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The Jerusalem Post British-Israeli victim triggers UK probe into funds for Palestinian terrorism    >    House panel unanimously approves Taylor Force Act, targets Hamas    >    Germany uses EU funds to finance extremist Iranian regime-controlled groupBy Benjamin Weinthal"I used to take pride in the fact that I would describe myself as a ‘British-born’ Israeli. I feel no pride about that now.” BERLIN – Kay Wilson, who barely survived a Palestinian terrorist attack, prompted MP Stephen Twigg, chairman of International Development Committee in the UK Parliament, to conduct talks with fellow lawmakers about the misuse of British funds to support Palestinian terrorism. The Jerusalem Post obtained a copy of Wilson’s letter on Thursday and conducted an interview with the British Israeli on the parliamentary action and the chances of the UK replicating the American Taylor Force Act, which would bars US funds for the Palestinian Authority that are used for terrorism. “I...

CounterTerrorism Digest January 2018

Posted by on in Terrorism
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COUNTERTERRORISM DIGEST - January 2018   CALIFORNIA: On 4 January, a USPER was charged with attempting to provide material support to ISIS and distributing information related to destructive devices. [pg. 7] WORLDWIDE: On 4 January, the Department of State designated Muhammad al-Ghazali, Abukar Ali Adan, and Wanas al-Faqih as global terorrists. [pg. 7] WORLDWIDE: On 3 January, Israeli authorities uncovered a suspected Iranian recruited Palestinian violent extremist cell operating in South Africa. [pg. 8] UNITED KINGDOM: On 9 January, a couple was found guilty of plotting ISIS-inspired chemical and bomb attacks in the UK. The couple met online and the woman was a pharmacist. [pg. 7] UNITED KINGDOM: On 3 January, the Government of the UK published an opportunity for a potential provider to develop a mobile alert system to provide customers in a defined area awareness of an ongoing incident. [pg. 14] AUSTRIA: On 7 January, Austrian national Lorenz...
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Department of Justice Office of Public Affairs Attorney General Jeff Sessions today announced the creation of the Hezbollah Financing and Narcoterrorism Team (HFNT), a group of experienced international narcotics trafficking, terrorism, organized crime, and money laundering prosecutors. HFNT prosecutors and investigators are tasked with investigating individuals and networks providing support to Hezbollah, and pursuing prosecutions in any appropriate cases. The HFNT will begin by assessing the evidence in existing investigations, including cases stemming from Project Cassandra, a law enforcement initiative targeting Hezbollah’s drug trafficking and related operations.  Acting Assistant Attorney General John P. Cronan of the Justice Department’s Criminal Division will supervise the HFNT, and will convene a coordination meeting focused on identifying and combatting such support to Hezbollah.  The HFNT will coordinate with, among others, investigators from the Drug Enforcement Administration (DEA), including the DEA’s Special Operations Division; Federal Bureau of Investigation; Homeland Security Investigations; Assistant United States Attorneys;...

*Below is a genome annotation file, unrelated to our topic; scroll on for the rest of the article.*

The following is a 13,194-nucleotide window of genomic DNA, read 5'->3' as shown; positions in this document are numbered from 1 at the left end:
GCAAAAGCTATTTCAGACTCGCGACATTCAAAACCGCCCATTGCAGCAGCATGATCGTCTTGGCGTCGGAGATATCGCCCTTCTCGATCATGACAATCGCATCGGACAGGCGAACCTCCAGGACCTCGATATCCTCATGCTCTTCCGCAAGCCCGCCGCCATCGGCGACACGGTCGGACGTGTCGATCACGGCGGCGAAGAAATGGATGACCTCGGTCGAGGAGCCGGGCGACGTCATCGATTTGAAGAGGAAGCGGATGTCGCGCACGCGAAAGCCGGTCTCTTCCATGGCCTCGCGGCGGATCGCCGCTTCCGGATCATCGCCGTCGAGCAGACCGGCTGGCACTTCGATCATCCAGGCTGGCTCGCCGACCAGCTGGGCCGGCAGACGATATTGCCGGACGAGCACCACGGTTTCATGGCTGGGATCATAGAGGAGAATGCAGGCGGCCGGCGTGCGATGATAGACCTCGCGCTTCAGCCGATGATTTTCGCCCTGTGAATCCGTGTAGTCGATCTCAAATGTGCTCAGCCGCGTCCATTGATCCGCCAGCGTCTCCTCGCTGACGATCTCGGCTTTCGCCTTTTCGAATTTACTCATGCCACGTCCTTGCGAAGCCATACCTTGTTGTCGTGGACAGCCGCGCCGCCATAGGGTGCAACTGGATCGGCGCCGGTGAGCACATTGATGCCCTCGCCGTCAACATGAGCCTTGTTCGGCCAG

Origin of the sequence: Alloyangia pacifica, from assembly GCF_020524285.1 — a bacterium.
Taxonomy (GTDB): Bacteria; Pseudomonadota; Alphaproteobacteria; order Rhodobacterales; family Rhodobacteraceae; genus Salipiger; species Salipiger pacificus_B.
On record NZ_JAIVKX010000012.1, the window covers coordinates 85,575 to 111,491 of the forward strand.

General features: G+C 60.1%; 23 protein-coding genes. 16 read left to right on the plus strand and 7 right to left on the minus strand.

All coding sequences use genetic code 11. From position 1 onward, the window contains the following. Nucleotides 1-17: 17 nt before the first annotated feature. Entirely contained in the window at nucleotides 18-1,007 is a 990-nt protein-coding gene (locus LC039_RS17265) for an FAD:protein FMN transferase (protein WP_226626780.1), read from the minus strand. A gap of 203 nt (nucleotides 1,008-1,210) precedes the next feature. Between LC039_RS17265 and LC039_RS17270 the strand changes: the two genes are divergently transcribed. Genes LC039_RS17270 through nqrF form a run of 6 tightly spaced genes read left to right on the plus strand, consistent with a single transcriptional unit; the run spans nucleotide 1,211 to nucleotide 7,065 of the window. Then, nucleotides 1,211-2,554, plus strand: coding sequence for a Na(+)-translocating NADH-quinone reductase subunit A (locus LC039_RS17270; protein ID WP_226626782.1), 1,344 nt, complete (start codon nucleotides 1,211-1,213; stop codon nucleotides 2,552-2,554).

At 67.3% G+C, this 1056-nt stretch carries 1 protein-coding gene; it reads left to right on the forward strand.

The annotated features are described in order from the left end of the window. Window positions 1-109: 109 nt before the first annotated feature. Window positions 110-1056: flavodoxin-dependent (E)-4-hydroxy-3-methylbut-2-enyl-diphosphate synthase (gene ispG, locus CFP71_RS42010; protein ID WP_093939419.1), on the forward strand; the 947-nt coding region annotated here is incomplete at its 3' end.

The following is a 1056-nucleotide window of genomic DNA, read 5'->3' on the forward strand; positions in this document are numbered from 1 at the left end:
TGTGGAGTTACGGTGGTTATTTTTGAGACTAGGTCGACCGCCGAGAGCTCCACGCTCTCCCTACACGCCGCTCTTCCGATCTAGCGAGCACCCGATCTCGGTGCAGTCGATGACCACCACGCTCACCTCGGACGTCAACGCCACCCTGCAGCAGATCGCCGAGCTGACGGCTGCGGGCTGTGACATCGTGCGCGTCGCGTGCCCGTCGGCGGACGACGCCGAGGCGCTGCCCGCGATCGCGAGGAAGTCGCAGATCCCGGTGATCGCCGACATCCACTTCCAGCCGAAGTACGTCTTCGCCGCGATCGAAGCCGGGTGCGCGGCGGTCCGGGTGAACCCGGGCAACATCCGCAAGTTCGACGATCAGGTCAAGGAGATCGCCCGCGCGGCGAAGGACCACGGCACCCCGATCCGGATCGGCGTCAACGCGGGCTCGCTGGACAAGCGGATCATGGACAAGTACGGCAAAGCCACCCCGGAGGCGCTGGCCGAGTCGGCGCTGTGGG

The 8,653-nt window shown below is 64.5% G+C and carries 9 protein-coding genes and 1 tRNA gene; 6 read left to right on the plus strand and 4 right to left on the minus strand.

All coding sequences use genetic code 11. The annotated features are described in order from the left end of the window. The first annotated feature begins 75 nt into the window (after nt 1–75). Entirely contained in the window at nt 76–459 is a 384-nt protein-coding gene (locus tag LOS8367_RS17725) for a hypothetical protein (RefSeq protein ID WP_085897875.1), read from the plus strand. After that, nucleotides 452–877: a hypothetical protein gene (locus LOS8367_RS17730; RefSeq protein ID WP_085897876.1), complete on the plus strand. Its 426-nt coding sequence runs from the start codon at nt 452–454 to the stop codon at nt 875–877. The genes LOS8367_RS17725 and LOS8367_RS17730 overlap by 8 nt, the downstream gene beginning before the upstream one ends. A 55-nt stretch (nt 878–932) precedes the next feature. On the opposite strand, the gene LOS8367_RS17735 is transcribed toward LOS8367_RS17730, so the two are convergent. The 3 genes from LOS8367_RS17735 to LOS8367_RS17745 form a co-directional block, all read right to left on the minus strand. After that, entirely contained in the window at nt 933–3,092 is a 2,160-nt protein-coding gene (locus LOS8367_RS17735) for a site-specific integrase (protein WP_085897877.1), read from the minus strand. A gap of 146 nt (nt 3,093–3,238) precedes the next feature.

Cybersecurity Predictions for 2018

Posted by on in Terrorism
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Cybersecurity Predictions for 2018 - Part One by Dan Raywood Contributing Editor, Infosecurity Magazine Over the course of December and into the New Year, my inbox fills up with predictions for what 2018 will bring cybersecurity.At the end of 2016 we assessed a whole host of industry predictions and determined 12 topics that would dictate 2017: skills gap, ransomware, poor routine IT practices, political disruption, CIO activities, social media attacks, AI, advanced cyber-criminals, GDPR, a cloud vendor compromise and better security collaboration.Most of that came true, although the predictions on ransomware came nowhere close to the impact that WannaCry and NotPetya would come to have. So with an inbox bursting with predictions for 2018, I triaged all of the comments into 11 themes. In no particular order, here are the first six:RansomwareIt is no surprise that this features so highly after 2017's headlines. In terms of evolution, it was predicted...

Don't hobble America's anti-terrorism capabilities

Posted by on in Terrorism
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Washington Examiner Don't hobble America's anti-terrorism capabilities by Rep. Jim Banks Since the Sept. 11, 2001 attacks, there have been more than 100 terror plots on American soil. Just last month, a would-be suicide bomber detonated a pipe bomb in a New York City subway station, an attempted attack inspired by ISIS. As threats to our nation continue to rise, our government has an obligation to use every available tool to protect the American people.Later this week, the House of Representatives will vote on whether to reauthorize an important counterterrorism program set to expire later this month. Without congressional action, our intelligence community will not be able to use this irreplaceable tool that protects our nation and prevents future terrorist attacks. Due to changes in communications technology in the 30 years after FISA was enacted in 1978, Congress recognized that the intelligence community was having to obtain probable cause orders...